“Physician” Luke was a doctor, yet he was a doctor in the midst of a great missionary enterprise. What does that tell you about him? Well, then, as now, medical service was a terribly demanding career. Then, as now, a doctor required exacting training and specialized skill. Then, as now, a physician was constantly surrounded by the sick crying out, “Help me, heal me.” Then, as now, a physician could not calculate or control his schedule each day. Therefore, Doctor Luke would have been quite justified in saying, “Look, I’m too busy to take on a big missionary job for the Lord.” But Luke did not say that. In other words, Luke never drew a distinction between what he did for a living and what he did for the Lord. He never separated his sacred faith from his secular work. That was the glory and the genius of the great Doctor Luke. How can I ever forget visiting the great Presbyterian Hospital in Kwangju, Korea? I was taken to the operating room there to participate in what is normal surgical procedure in that hospital. There was a woman on the operating table about to undergo serious cancer surgery but before the anesthetic was administered everyone in the room—the surgeons, the anesthesiologist, the nurses, the aides, the patient and I—all joined hands and all prayed. Only then did the surgery begin. Doctor Luke would have understood that and appreciated it. For Luke drew no distinction between what he did for a living and what he did for the Lord. That’s a lesson we can learn for our own lives—we are never to separate our sacred faith from our secular work. Luke was a physician, yes, but a physician in the service of his Lord.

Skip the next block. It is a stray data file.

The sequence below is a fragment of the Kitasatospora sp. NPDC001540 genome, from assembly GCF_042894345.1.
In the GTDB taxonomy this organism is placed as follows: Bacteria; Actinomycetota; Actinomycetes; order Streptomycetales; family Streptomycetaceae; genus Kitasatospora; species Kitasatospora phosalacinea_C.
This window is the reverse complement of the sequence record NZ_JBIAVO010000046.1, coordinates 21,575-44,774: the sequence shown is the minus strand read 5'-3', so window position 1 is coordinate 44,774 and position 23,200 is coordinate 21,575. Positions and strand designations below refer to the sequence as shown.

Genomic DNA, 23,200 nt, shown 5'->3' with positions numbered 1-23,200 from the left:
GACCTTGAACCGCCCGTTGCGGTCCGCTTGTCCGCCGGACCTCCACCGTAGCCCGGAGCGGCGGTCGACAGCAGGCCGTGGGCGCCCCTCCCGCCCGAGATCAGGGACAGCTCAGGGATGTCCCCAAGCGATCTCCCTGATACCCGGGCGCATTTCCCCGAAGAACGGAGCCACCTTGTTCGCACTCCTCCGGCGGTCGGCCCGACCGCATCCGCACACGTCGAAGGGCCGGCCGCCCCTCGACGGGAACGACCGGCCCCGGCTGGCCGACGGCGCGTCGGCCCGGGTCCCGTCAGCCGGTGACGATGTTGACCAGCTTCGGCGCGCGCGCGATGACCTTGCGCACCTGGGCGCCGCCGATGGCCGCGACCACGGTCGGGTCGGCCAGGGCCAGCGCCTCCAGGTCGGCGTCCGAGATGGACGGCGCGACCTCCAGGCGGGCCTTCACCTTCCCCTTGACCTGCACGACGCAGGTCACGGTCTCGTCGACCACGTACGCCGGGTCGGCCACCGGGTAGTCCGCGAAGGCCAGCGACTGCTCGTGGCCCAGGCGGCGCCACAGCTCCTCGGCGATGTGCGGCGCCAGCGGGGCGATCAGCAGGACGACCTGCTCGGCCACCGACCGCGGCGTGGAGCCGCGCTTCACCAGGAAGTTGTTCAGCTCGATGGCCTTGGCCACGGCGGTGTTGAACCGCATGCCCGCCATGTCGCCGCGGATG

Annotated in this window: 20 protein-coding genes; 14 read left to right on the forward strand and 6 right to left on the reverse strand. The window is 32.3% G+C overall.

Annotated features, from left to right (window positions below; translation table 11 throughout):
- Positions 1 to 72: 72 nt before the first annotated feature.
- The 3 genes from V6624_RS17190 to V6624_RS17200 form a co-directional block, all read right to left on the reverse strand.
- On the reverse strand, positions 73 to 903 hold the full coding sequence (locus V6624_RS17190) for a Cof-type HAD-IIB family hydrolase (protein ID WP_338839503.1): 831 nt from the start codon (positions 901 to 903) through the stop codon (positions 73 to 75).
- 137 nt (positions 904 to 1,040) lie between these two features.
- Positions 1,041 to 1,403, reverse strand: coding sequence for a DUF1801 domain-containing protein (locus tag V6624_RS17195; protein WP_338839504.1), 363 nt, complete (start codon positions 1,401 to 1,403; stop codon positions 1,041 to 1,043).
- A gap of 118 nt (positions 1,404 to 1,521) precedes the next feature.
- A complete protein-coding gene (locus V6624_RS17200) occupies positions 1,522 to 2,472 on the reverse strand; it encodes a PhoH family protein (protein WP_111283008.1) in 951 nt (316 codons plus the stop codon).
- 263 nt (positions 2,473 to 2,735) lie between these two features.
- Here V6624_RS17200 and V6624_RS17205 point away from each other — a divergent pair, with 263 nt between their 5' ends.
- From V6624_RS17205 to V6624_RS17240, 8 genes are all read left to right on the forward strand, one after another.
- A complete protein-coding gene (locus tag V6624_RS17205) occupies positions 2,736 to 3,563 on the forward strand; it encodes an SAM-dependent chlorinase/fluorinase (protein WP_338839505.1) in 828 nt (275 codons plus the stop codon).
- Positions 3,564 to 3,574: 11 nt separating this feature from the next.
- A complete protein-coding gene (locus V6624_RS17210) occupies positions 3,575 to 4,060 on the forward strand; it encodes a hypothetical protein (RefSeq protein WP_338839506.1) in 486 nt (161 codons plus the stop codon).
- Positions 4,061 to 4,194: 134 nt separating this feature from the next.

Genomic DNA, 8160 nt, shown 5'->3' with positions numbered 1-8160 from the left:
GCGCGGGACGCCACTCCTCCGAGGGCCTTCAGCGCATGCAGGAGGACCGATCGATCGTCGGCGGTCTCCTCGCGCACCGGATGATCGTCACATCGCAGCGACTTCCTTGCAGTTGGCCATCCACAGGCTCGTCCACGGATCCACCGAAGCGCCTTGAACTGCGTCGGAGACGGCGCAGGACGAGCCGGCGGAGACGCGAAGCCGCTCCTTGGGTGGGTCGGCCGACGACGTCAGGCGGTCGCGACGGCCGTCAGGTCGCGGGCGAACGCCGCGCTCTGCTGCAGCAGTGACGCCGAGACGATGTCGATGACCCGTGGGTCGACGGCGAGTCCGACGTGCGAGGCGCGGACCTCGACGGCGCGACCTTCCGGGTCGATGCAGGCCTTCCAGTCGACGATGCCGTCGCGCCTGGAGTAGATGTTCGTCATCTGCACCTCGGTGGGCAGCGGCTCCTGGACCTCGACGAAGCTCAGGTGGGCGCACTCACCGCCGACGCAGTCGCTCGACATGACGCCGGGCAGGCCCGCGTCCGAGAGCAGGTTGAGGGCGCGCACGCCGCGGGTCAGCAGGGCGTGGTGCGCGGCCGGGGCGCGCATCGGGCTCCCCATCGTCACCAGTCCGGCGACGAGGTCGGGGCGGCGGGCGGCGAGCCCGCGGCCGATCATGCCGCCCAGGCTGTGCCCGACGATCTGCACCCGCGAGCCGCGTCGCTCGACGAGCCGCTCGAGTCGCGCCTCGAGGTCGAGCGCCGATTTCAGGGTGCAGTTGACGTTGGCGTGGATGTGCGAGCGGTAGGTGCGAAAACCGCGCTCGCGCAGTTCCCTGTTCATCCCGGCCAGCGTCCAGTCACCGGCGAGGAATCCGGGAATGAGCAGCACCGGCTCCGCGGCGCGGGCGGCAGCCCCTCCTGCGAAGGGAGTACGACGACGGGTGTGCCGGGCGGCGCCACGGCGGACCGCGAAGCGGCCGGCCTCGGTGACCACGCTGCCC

“Beloved” That is also what Paul called Luke, “Beloved Physician.” I want you to understand that you do not become beloved simply by utilizing pills, needles and scalpels. Beloved refers to people, not pills. Beloved refers to relationships, not techniques. That means that Luke, clearly, was engaged in the practice of encouragement as well as the practice of medicine. That means that Luke was influencing people for good and for Christ. That means that Luke was meeting both the physical and the spiritual needs of people. He was not just a doctor, he was something more, and that is the beauty of the word Paul used to describe him, “Beloved.” I looked up that word “beloved” in scripture. It is used a number of times. With one exception, it is used to refer to relationships. This is the only time where the word “beloved” is used to modify a job. Beloved brother, beloved sister, beloved friend, yes, but here we read “beloved physician”. Quite clearly Luke had said to himself, “I will do my work as a physician in such a way that the Lord will be glorified and that people will be blessed.” That’s why Paul called him the “beloved physician”. That’s a word we need to remember in our own living. You see, you do not have to be just an accountant, just a salesperson, just a teacher, just a lawyer, just a homemaker, just a business executive, you can become “beloved”. That is, you can use your calling, your vocation to influence other people, to shape other people’s lives, and to encourage other people to become what God wants them to be. Once again, that was the glory and the genius of Doctor Luke. He was the “beloved physician”.